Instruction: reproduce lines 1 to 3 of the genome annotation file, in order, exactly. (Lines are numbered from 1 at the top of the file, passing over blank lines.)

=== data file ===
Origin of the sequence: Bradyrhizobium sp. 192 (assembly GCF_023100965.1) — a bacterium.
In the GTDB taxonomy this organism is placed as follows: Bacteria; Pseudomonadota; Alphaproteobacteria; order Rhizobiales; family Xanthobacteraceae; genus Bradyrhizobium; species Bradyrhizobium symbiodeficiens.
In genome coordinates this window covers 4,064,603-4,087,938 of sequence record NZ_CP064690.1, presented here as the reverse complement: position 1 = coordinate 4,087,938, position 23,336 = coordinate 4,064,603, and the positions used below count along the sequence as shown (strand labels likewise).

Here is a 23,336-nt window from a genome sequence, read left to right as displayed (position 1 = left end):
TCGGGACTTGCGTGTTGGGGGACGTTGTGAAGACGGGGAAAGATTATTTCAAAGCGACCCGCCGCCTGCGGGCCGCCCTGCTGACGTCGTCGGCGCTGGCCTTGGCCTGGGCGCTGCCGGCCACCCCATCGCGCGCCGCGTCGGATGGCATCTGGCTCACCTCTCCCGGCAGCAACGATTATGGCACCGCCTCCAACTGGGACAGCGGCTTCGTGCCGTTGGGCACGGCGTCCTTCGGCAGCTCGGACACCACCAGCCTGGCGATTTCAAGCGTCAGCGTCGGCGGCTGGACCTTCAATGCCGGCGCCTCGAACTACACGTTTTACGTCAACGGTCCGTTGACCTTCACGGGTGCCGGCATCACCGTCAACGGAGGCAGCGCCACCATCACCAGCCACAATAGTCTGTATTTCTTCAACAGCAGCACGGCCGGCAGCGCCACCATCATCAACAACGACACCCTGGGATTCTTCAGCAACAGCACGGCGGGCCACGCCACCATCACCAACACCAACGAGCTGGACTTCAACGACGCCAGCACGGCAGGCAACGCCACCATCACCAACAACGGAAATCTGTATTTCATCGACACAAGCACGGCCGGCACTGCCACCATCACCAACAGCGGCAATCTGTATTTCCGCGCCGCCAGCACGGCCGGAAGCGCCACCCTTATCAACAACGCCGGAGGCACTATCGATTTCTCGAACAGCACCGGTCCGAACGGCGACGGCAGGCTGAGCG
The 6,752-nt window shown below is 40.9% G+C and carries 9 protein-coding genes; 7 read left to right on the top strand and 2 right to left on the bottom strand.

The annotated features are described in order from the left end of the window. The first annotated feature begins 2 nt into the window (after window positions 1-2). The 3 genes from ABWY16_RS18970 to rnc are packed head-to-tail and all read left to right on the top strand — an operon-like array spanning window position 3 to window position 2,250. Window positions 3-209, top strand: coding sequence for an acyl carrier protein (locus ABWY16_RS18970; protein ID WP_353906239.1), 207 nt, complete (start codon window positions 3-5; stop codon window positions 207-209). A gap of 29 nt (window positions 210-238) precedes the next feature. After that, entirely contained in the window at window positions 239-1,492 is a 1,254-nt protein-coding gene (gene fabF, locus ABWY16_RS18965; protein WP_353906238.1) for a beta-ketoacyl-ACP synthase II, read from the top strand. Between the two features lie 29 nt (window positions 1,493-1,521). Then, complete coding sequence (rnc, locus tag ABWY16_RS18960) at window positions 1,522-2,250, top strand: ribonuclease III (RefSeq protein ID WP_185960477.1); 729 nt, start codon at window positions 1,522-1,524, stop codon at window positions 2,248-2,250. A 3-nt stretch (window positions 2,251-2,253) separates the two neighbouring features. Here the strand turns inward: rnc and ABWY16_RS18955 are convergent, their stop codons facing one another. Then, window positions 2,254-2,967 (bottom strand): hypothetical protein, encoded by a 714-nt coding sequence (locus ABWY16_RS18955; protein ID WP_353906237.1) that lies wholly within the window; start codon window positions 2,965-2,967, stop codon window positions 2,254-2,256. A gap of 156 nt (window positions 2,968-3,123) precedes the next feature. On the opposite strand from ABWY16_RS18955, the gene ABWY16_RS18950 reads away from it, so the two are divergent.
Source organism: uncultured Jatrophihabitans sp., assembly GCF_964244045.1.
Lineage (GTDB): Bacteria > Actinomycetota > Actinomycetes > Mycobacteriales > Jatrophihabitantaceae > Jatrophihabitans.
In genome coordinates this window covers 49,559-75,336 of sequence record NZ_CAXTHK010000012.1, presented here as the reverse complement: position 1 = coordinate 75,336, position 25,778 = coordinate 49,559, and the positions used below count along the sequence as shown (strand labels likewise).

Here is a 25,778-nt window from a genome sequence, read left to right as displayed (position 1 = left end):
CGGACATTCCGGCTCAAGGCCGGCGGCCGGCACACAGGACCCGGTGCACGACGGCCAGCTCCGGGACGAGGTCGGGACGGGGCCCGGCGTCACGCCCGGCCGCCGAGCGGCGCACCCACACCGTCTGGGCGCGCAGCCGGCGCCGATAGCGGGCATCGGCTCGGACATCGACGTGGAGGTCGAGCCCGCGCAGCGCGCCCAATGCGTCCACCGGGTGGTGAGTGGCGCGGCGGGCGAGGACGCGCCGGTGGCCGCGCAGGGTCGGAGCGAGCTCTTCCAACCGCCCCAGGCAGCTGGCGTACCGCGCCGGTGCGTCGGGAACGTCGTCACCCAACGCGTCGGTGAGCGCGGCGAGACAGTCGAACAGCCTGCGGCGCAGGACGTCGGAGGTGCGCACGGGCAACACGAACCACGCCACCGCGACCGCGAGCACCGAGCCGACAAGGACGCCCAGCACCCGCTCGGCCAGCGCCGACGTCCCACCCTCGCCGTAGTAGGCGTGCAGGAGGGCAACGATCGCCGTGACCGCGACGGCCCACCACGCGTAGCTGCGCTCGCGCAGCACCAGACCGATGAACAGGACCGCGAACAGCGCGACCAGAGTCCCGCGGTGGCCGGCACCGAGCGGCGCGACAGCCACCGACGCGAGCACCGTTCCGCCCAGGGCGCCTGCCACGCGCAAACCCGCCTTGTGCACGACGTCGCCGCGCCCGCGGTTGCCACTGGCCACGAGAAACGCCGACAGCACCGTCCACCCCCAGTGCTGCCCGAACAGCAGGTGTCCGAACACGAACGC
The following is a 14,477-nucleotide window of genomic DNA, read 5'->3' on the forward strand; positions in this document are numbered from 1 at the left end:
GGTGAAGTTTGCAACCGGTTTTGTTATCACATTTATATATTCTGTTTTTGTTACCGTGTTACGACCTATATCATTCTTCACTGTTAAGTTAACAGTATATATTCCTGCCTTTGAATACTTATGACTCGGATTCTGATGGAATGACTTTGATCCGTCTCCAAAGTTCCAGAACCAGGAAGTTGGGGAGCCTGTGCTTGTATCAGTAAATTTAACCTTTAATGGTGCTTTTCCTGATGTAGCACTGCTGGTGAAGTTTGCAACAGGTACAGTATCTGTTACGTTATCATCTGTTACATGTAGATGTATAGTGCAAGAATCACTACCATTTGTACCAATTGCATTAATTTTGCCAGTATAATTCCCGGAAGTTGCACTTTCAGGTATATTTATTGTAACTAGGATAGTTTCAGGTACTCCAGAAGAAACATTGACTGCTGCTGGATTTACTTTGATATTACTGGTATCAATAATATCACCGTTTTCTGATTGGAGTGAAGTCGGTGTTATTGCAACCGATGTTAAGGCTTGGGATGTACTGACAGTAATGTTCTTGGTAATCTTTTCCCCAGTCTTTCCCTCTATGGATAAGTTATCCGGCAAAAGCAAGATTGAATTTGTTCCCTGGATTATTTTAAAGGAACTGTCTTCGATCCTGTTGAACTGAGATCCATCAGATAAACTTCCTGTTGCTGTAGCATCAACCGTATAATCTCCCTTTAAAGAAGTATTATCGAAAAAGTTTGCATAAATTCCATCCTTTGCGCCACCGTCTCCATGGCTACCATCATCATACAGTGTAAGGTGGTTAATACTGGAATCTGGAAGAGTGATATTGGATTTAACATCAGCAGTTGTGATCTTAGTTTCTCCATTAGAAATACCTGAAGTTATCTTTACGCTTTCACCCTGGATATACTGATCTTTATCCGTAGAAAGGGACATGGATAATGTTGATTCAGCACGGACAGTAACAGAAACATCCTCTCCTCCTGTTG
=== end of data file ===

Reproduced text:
Origin of the sequence: Bradyrhizobium sp. 192 (assembly GCF_023100965.1) — a bacterium.
In the GTDB taxonomy this organism is placed as follows: Bacteria; Pseudomonadota; Alphaproteobacteria; order Rhizobiales; family Xanthobacteraceae; genus Bradyrhizobium; species Bradyrhizobium symbiodeficiens.
In genome coordinates this window covers 4,064,603-4,087,938 of sequence record NZ_CP064690.1, presented here as the reverse complement: position 1 = coordinate 4,087,938, position 23,336 = coordinate 4,064,603, and the positions used below count along the sequence as shown (strand labels likewise).